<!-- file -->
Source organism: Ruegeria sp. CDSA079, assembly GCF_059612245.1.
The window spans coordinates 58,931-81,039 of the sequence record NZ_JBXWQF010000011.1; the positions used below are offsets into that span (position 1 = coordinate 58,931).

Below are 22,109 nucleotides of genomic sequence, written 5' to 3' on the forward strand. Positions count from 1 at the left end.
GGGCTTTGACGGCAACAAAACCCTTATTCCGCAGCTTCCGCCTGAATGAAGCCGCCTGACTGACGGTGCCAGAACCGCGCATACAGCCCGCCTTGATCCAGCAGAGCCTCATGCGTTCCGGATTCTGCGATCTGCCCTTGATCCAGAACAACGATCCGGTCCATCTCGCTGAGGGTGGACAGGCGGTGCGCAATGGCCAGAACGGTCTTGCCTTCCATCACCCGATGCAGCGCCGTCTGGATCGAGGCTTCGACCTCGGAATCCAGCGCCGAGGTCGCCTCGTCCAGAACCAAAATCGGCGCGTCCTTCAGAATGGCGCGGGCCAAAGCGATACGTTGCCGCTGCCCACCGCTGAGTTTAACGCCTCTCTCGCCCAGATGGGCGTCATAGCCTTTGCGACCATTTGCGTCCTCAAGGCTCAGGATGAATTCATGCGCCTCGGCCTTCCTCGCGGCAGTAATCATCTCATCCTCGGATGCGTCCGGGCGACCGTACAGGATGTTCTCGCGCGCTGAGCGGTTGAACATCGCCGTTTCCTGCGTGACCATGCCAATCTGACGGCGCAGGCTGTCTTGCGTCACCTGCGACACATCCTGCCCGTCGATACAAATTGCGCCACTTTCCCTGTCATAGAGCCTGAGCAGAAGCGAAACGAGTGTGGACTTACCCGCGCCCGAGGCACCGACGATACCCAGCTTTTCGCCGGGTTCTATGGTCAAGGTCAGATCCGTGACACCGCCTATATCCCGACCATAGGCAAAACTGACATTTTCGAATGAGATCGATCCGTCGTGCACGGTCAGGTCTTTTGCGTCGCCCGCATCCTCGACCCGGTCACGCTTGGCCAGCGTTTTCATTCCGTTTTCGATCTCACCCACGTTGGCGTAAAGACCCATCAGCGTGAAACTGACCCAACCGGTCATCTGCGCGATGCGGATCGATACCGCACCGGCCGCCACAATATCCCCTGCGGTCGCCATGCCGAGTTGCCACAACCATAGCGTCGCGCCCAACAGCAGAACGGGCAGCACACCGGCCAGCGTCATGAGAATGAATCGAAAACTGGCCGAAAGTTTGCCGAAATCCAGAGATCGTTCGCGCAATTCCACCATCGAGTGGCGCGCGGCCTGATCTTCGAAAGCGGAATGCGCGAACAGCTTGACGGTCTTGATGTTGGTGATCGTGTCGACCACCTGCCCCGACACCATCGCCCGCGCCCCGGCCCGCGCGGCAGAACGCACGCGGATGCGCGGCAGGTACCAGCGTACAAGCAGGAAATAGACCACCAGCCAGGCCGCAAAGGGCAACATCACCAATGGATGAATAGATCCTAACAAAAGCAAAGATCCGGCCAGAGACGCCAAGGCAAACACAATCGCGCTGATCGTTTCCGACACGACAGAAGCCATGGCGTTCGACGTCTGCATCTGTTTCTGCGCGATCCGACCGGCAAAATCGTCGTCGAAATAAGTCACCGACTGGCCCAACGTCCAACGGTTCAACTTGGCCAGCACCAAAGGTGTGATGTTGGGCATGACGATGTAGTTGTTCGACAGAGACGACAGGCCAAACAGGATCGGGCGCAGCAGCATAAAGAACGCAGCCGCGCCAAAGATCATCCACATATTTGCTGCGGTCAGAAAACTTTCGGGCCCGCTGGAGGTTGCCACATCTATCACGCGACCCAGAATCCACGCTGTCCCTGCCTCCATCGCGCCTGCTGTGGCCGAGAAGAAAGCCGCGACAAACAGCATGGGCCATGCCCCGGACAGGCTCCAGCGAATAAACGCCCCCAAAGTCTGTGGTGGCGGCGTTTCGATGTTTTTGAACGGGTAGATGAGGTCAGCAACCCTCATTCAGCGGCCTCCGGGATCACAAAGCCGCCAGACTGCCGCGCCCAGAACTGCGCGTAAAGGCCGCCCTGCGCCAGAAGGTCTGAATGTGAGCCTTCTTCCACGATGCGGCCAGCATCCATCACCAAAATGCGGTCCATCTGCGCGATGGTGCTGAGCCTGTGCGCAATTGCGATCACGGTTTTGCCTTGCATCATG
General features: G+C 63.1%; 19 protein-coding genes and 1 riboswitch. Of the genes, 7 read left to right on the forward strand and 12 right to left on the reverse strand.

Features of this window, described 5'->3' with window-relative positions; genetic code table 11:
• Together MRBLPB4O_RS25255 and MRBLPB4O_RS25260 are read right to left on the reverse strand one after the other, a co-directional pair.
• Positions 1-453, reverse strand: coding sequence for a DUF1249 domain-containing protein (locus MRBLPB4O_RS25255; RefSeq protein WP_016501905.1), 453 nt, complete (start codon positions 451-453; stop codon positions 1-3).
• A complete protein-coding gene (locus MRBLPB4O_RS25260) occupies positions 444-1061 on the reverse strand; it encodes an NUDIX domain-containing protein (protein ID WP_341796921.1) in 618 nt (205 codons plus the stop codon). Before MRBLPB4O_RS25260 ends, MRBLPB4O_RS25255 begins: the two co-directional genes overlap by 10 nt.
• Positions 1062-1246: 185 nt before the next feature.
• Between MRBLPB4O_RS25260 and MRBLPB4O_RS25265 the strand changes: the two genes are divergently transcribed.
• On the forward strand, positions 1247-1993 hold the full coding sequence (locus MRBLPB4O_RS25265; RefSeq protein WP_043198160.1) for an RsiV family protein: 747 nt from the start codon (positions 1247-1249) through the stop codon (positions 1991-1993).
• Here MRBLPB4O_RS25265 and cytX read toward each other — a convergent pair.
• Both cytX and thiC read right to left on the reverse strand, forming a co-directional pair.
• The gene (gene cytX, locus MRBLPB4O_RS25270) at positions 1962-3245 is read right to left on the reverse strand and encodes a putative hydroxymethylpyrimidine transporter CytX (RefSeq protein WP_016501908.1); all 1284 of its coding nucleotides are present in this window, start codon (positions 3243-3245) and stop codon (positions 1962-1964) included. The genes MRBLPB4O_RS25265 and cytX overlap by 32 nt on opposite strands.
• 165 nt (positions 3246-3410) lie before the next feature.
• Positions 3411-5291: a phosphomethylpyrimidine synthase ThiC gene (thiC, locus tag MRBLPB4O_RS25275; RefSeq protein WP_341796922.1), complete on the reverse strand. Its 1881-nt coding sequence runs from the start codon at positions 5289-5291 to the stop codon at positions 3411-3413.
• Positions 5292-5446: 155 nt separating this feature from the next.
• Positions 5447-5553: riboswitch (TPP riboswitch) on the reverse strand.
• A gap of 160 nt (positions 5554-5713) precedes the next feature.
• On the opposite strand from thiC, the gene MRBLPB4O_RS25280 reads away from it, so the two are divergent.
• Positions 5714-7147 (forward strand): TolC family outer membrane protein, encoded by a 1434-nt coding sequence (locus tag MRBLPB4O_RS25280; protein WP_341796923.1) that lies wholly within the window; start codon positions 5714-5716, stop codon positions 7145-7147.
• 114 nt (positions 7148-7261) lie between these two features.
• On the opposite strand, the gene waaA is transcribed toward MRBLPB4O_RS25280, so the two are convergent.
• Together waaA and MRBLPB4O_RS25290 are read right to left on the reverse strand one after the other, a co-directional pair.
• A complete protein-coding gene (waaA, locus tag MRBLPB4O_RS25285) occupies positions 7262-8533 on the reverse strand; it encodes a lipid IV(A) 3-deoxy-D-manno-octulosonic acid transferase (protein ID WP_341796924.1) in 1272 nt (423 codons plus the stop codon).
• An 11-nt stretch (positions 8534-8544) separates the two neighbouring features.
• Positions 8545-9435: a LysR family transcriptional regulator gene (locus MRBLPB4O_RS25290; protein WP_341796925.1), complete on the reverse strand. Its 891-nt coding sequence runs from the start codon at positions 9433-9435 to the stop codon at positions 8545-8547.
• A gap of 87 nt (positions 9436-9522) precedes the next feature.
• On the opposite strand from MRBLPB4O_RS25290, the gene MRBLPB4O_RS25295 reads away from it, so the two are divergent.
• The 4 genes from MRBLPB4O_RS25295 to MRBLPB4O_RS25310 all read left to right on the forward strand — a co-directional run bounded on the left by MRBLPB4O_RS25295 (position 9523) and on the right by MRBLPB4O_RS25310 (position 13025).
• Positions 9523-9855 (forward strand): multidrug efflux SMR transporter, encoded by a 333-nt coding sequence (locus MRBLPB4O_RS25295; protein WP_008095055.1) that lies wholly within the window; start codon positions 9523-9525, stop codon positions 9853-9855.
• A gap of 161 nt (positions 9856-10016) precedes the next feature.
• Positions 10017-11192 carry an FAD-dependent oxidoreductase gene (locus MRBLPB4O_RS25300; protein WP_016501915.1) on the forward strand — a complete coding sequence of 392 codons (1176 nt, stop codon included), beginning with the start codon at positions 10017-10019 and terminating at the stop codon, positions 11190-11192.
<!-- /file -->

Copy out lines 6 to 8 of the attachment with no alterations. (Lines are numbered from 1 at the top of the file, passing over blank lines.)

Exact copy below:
Features of this window, described 5'->3' with window-relative positions; genetic code table 11:
• Together MRBLPB4O_RS25255 and MRBLPB4O_RS25260 are read right to left on the reverse strand one after the other, a co-directional pair.
• Positions 1-453, reverse strand: coding sequence for a DUF1249 domain-containing protein (locus MRBLPB4O_RS25255; RefSeq protein WP_016501905.1), 453 nt, complete (start codon positions 451-453; stop codon positions 1-3).